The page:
Scientists from the Cleveland Clinic Lerner Research Institute in the United States have found that gradually depleting an enzyme called BACE1 completely reverses formation of amyloid plaques.
MSD confirmed that it will discontinue the Phase III APECS study, assessing the investigational BACE1 inhibitor in people with prodromal Alzheimer's disease (AD), on the recommendation of an external Data Monitoring Committee.
"Our study provides genetic evidence that preformed amyloid deposition can be completely reversed after sequential and increased deletion of BACE1 in the adult".
Gradually depleting BACE1 cleared their brains of a toxic protein building block, beta-amyloid, that is a key hallmark of Alzheimer's.
The Cleveland Clinic team wanted to block BACE1 in mice, but couldn't do it too early, because the complete absence of the enzyme leads to developmental brain defects. The results were remarkably positive, with the reduction in BACE1 activity not only stalling the development of amyloid plaques in the mice, but actually removing the deposits that had already formed. So the team engineered a mouse model that gradually lost the enzyme as it grew older and then bred those mice with rodents that were engineered to develop amyloid plaques from an age of 75 days.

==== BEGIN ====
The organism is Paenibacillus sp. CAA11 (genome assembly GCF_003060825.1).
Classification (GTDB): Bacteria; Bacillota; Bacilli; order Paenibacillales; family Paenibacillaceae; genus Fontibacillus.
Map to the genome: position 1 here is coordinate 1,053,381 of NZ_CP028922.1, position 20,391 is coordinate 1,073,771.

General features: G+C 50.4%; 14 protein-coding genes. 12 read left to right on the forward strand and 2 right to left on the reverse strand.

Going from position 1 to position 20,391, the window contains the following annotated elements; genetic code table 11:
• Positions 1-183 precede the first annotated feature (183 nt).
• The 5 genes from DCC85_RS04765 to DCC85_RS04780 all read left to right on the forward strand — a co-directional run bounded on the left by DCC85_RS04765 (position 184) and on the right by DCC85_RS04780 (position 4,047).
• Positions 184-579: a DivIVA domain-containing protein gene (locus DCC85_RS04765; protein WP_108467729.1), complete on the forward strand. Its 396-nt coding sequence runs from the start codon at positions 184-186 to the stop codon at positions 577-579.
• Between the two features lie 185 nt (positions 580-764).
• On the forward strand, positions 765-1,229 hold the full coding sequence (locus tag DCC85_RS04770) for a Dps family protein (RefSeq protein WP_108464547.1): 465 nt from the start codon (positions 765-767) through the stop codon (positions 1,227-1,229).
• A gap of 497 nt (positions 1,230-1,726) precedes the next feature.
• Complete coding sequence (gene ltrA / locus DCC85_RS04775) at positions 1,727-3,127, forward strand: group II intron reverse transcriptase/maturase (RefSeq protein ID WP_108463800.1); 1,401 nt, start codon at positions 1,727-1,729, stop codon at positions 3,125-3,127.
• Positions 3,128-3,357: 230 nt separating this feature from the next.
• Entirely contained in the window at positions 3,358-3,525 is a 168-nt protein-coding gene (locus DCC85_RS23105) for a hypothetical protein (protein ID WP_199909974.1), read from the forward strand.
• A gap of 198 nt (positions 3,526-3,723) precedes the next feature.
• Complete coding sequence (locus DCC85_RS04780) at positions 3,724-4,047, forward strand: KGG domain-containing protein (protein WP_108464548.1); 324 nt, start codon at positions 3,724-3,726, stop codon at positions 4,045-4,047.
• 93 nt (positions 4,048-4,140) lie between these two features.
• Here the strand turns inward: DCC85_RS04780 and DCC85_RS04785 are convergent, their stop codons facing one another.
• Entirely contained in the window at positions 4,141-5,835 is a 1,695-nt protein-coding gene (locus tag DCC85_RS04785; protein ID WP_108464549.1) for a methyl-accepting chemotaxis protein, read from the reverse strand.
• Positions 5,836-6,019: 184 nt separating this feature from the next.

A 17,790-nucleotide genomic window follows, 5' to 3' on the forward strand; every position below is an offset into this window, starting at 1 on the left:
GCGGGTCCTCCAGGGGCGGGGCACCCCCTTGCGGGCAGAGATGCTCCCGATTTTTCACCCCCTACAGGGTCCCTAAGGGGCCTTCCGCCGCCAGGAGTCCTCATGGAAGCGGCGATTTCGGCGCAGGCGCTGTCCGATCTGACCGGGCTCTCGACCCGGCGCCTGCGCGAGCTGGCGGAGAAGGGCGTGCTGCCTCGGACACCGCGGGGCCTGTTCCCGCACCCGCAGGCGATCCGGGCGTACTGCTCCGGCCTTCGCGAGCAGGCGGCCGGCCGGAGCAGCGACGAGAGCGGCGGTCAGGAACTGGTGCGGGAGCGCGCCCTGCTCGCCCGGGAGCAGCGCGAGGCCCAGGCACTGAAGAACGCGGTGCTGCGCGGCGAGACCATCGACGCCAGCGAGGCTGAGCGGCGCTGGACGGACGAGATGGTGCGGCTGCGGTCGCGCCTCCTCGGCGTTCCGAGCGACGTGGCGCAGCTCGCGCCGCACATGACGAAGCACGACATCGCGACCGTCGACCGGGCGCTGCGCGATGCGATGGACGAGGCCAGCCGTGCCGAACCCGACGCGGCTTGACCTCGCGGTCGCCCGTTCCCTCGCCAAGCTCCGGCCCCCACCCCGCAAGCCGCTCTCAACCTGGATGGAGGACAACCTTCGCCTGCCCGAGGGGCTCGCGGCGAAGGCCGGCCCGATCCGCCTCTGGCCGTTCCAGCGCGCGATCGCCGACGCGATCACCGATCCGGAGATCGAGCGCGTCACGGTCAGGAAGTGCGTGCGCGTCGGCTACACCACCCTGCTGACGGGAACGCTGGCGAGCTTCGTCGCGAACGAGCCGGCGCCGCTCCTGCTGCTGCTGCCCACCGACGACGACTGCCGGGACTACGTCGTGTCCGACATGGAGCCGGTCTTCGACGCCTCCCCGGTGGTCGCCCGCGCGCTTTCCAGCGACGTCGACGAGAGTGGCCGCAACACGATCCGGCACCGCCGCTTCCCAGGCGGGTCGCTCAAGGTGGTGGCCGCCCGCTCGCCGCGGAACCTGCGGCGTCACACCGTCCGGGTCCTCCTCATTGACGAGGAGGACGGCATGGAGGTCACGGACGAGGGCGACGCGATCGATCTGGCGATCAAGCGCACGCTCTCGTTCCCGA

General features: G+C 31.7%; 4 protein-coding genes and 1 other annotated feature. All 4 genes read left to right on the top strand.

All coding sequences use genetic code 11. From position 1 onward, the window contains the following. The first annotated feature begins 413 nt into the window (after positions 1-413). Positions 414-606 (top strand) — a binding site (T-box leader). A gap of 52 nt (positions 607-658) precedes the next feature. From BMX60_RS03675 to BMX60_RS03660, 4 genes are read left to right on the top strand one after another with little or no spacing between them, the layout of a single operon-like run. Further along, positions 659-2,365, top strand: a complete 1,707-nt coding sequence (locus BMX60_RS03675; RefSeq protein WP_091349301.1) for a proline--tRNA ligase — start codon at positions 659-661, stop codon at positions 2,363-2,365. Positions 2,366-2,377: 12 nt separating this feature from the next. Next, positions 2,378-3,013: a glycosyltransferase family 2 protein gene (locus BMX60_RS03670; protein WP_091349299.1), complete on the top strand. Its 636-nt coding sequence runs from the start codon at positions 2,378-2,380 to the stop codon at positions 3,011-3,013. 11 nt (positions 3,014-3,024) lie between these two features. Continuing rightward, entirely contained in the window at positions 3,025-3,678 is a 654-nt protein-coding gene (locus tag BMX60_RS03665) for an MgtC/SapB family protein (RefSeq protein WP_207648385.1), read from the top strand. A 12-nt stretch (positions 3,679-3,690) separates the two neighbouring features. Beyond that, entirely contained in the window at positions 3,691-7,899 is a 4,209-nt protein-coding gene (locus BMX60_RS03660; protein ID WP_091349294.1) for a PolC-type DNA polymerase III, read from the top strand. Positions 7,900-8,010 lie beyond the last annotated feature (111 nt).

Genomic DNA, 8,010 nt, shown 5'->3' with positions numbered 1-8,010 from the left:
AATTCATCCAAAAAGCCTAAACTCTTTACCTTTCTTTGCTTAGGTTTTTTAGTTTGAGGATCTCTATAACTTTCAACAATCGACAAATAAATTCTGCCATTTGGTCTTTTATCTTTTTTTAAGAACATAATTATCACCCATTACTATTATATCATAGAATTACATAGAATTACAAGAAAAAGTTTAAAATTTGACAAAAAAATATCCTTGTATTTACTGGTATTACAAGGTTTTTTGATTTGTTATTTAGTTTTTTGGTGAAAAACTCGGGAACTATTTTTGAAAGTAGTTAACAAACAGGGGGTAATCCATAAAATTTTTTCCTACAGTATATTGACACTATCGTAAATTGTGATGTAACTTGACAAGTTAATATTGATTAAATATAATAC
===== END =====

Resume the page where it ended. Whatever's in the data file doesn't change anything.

On Tuesday, executives were forced to admit defeat, dealing an ominous forewarning to the four other major pharmaceutical companies which have bet big on this inhibitor, BACE1, to treat the disease.
As Yan and colleagues explain in their paper, the enzyme in question helps to produce beta-amyloid peptide. However, when the researchers made electrophysiological recordings of neurons from these animals, they found that depletion of BACE1 only partially restored synaptic function, suggesting that BACE1 may be required for optimal synaptic activity and cognition. The controversial move involved several hundred layoffs and a significant reallocation of funds to other research areas.
The most promising clinical trial for an Alzheimer's drug has been pulled as a review showed it is unlikely to work.
Another major pharma player, Roche, canceled its BACE1 research back in 2013, but several large-scale trials for BACE1 inhibitors are still now in development or underway.
There have been previous attempts to develop drugs that inhibit BACE1, but these have mostly failed owing to unacceptable side-effects, such as liver toxicity and eye problems.
The O'Donnell Brain Institute is also leading a five-year national clinical trial aiming to establish how fitness levels and Alzheimer's disease are connected.